Of The Arrow.
Part 2 of 2
A rotation about a horizontal axis would be prevented in the same way by this action of the feathers. Both these tendencies may be distinctly observed in the actual motion of the arrow.
If the foregoing reasoning be carefully considered, it will be at once seen how prejudicial to the flight of the arrow in the direction of aim any variation in the shape of that part of it in contact with the bow must necessarily be: for by this means a new force is introduced into the elements of its flight. Take for example the chested arrow, which is smallest at the point and largest at the feathers. Here there is, during its whole passage over the bow, a constant and increasing deviation to the left of the direction of aim, caused by the arrow's shape, independent of, and in addition to, a deviation in the like direction, caused by the retention of the nock upon the string. Thus this arrow has greater difficulty in recovering its first initial direction, the forces opposed to its doing so being so much increased. Accordingly, in practice, the chested arrow has always a tendency to fly to the left.
And so as regards the bobtailed arrow, which is largest at the point and smallest at the feathers, the converse of this is true. For here the tendency during its whole passage over the bow is to the right of the direction of aim, only retained by the retention of its both ends; it has a rapid flight, but docs not follow the point well 5 and is additionally objectionable as a departure from the straight line. In short, it may be set down as an incontrovertible position in target shooting, that any shape of arrow that causes the centre of its thickness to vary in its relation to the edge of the bow, is radically bad. Therefore none other than the perfectly straight arrow is here recommended.
The feathering of the arrow is the most delicate part of the Fletcher's art, and requires great care and experience to effect it as it should be effected. Rather full-sized feathers are to be preferred, as giving a steadiness and solidity, as it were, to the flight; they should have a fair amount of rib, for if pared too fine their lasting qualities are diminished; and all three should be of the same wing, right or left. The turkey supplies most of the feathers now in use; those of the eagle and peacock, though most excellent, being too scarce to be generally attainable. The feathers of the "grey goose wing," so much spoken of in the legends of our forefathers, as guiding their unerring shafts to the heart of knight and yeoman, despite of "Milan steel" and "Jerkins buff," are now quite out of fashion; but as, of course, it would be absurd to suppose that they were not wiser in their generation than we are in ours, we must conclude that either turkeys did not exist in those days, or that geese have degenerated!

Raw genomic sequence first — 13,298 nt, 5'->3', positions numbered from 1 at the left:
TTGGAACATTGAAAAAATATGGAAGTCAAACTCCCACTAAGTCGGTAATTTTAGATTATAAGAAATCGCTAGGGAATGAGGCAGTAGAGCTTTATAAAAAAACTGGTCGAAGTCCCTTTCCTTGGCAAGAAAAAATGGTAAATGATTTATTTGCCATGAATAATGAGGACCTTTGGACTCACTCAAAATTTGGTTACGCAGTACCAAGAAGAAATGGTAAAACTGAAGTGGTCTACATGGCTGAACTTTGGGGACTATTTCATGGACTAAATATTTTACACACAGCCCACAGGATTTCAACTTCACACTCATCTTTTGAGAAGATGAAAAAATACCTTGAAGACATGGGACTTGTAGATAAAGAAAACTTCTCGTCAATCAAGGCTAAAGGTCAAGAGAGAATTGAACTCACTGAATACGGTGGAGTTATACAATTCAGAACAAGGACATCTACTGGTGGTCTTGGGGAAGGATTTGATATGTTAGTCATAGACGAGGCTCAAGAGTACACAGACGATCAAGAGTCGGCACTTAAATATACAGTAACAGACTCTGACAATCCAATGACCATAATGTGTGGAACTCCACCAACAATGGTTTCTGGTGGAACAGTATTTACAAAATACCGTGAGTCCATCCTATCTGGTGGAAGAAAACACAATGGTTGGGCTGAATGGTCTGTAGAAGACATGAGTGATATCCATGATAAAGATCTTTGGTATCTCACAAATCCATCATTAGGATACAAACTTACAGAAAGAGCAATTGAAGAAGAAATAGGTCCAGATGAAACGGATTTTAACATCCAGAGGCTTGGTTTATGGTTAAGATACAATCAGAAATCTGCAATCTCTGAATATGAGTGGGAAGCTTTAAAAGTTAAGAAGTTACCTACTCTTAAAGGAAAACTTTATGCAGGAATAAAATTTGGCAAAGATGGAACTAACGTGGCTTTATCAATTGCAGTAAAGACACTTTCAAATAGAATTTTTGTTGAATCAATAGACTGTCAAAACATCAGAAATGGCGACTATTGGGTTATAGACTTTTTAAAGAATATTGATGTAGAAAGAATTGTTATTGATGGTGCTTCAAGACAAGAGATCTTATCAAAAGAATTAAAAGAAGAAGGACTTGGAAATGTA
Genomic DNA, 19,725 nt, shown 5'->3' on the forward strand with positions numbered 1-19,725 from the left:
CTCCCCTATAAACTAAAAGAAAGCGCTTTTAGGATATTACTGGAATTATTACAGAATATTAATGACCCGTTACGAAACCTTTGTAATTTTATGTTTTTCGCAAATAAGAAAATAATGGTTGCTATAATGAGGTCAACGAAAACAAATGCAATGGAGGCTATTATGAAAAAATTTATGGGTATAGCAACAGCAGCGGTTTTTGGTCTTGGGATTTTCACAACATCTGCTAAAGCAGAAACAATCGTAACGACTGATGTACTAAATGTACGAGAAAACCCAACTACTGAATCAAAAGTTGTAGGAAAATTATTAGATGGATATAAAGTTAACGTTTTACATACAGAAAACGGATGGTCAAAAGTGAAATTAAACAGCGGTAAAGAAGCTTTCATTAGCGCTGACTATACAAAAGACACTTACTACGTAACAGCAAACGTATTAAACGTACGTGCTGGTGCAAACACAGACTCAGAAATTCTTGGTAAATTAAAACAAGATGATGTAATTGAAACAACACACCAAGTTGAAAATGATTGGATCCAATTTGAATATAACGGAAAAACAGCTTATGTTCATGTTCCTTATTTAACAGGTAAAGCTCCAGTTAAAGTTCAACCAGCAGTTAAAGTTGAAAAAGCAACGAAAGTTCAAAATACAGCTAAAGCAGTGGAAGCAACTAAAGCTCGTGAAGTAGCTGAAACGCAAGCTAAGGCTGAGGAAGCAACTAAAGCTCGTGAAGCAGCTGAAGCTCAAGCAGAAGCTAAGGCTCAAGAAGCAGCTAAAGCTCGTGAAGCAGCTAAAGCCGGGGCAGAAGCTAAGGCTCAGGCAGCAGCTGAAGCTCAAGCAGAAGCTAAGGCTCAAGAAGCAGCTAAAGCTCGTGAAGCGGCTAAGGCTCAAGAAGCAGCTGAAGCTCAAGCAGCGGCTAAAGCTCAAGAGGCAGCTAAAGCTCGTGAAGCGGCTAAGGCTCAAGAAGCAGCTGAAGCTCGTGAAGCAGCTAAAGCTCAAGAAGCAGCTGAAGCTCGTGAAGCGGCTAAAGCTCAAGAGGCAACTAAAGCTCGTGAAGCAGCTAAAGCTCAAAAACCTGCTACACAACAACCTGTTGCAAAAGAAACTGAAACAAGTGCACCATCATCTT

The pile or point is a very important part of the arrow. Of the different shapes in use, the blunt or square-shouldered pile is the only good one. In every respect, even for distant shooting, it is superior to all others; but the greatest advantage it possesses is, that if the arrow be overdrawn, so as to bring the pile on to the bow, it will not alter the direction of its flight, as is the case with all the sharp piles. (See plate 5.)
No. 1 (in the same plate) is the only one recommended for target shooting. No. 5 has great penetrating power, for if it passes through the object struck, the whole "stele" will follow it, No. 6 is the old English barb. No. 8 is probably the shape of the pile used by the Emperor Commodus, who is said to have cut off the heads of ostriches at full speed! No. 9 is the whistling head, supposed to have been used to give alarm at night.
To prevent the pile coming off, either by damp or by a blow, it may be slightly indented on opposite sides by a gentle rap with a pointed instrument; a broken bradawl filed to a point is as good as anything.
The nock should be full and strong, and the notch as deep as still hold the string safely. To provide against the risk of splitting, I have found it a good plan to drill a hole through the solid part of the nock, as near the surface on which the string rests as may be, and to insert a piece of copper wire, which, when clenched or flattened at both ends, forms a safe rivet. A small Archimedean screw drill is the best for this purpose, but, great care is required in using it, or it will cause the very evil it is intended to guard against.